1st Edition

Lean Office and Service Simplified The Definitive How-To Guide

By Drew Locher Copyright 2011
    194 Pages 54 B/W Illustrations
    by Productivity Press

    194 Pages
    by Productivity Press

    Winner of a 2012 Shingo Research and Professional Publication Award

    Demystifying the application of Lean methods, Lean Office and Service Simplified: The Definitive How-To Guide goes beyond the basic tools to detail the key concepts of Lean as they apply to office and service environments. It begins by discussing value stream management, followed by chapters on standard work, flow, level pull, and visual management.

    Winner of a 2012 Shingo Prize, this book covers essential Lean tools, including 5S and mistake proofing. It breaks down Lean concepts into their elementary components, describes them in a nonmanufacturing context, and supplies readers with specific how-to methodologies. Providing detailed examples throughout, the text illustrates the functions found in most service organizations, as well as the administrative areas of manufacturing companies.

    Drawing on more than two decades of practical experience, the author provides implementation strategies on a function-by-function and department-by-department basis. He examines the most common obstacles that readers are likely to encounter and supplies strategies to address those obstacles. The text includes a toolbox of helpful forms, charts, checklists, templates, and worksheets to help kick-start your Lean implementation efforts.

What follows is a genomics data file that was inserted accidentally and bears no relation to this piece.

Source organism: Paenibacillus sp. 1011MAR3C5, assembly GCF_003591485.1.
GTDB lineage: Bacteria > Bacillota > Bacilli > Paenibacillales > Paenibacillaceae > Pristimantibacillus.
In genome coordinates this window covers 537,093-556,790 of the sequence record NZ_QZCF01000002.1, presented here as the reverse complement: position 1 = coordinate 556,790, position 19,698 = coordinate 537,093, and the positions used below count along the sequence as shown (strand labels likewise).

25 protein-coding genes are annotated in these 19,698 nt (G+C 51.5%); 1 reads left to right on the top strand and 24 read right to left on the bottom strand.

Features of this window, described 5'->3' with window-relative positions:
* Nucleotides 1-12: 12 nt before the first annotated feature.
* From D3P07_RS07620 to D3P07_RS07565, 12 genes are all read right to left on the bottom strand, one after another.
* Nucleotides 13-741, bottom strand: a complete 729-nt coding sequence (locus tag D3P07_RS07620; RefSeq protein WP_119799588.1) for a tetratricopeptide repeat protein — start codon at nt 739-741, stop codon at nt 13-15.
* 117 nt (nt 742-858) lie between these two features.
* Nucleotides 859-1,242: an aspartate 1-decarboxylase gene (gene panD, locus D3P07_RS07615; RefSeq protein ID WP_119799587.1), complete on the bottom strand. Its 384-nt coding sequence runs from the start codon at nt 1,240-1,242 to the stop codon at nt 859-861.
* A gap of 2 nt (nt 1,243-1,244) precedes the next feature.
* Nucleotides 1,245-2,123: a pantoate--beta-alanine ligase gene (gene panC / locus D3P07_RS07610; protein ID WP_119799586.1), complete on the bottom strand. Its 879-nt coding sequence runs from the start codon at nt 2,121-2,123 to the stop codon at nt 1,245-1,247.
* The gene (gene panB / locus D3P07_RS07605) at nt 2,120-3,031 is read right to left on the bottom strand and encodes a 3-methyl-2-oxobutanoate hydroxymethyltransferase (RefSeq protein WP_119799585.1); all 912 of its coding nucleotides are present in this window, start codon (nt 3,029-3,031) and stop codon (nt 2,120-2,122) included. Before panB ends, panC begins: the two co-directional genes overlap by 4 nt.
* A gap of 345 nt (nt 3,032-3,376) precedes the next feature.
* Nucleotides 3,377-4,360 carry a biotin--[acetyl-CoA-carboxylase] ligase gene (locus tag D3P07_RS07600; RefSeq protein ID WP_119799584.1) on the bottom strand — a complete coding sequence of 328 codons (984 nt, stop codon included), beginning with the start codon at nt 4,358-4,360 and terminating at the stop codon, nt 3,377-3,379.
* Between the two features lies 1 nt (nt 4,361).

Watch Shingo Prize-winning author Drew Locher discuss how to implement Lean concepts into your office and service settings.

    Organizing by Value Stream
    Cross-Functional Teams Based on Value Stream
    Defining Roles by Value Stream within a Department
    Organizing Activities for Individuals by Value Stream

    Creating Standard Work for Office and Service
    Standard Work—What It Is and Its Purpose
    Elements of Standard Work
         The "What"
         Key Points—The "How" and "Why"
         Time and Timing
    Visually Displaying Standard Work
         Benefits
         Steps to Creating Standard Work

    Creating Flow in Office and Services
    Approaches to Flow in Office and Services
         Combining Activities
         Continuous Flow Processing with Multiple Roles
         Concurrent Processing
    Designing Flow Systems for Office and Services
         Identify Activities
         Determine the Demand Rate
         Determine Resource Requirements
         Identify Roles and Responsibilities, including Standard Work
         Determine Training and Cross-Training Needs
         Develop Visual Management Techniques
    Typical Results

    Creating Level Pull in the Office
    Forms of Pull Systems
    Visibility of Queues
    Establishing Limits on Queues
    Establishing Decision Rules for the Queue
    Using Visual Signals That Are Worker Managed
    Leveling the System
    Steps to Implement Pull Systems
         Step 1: Identify the Locations Where Queues Are Expected to Form
         Step 2: Identify Means to Provide Visibility
         Step 3: Establish Limits for the Queue
         Step 4: Define Rules for the Queue
         Step 5: Train People in the Pull System
         Step 6: Monitor the System for Effectiveness
    Benefits of Office and Service Pull Systems

    Establishing Visual Management in Office and Services
    Background
    Approaches to Visual Management
    Elements of Visual Management
         What Is the Purpose or Function of the Area?
         What Activities Are Performed in the Area?
         How Do People Know What To Do?
         How Do They Know How To Do It?
         How Do They Know How They Are Doing?
         What Is Done If Performance Expectations Are Not Being Met?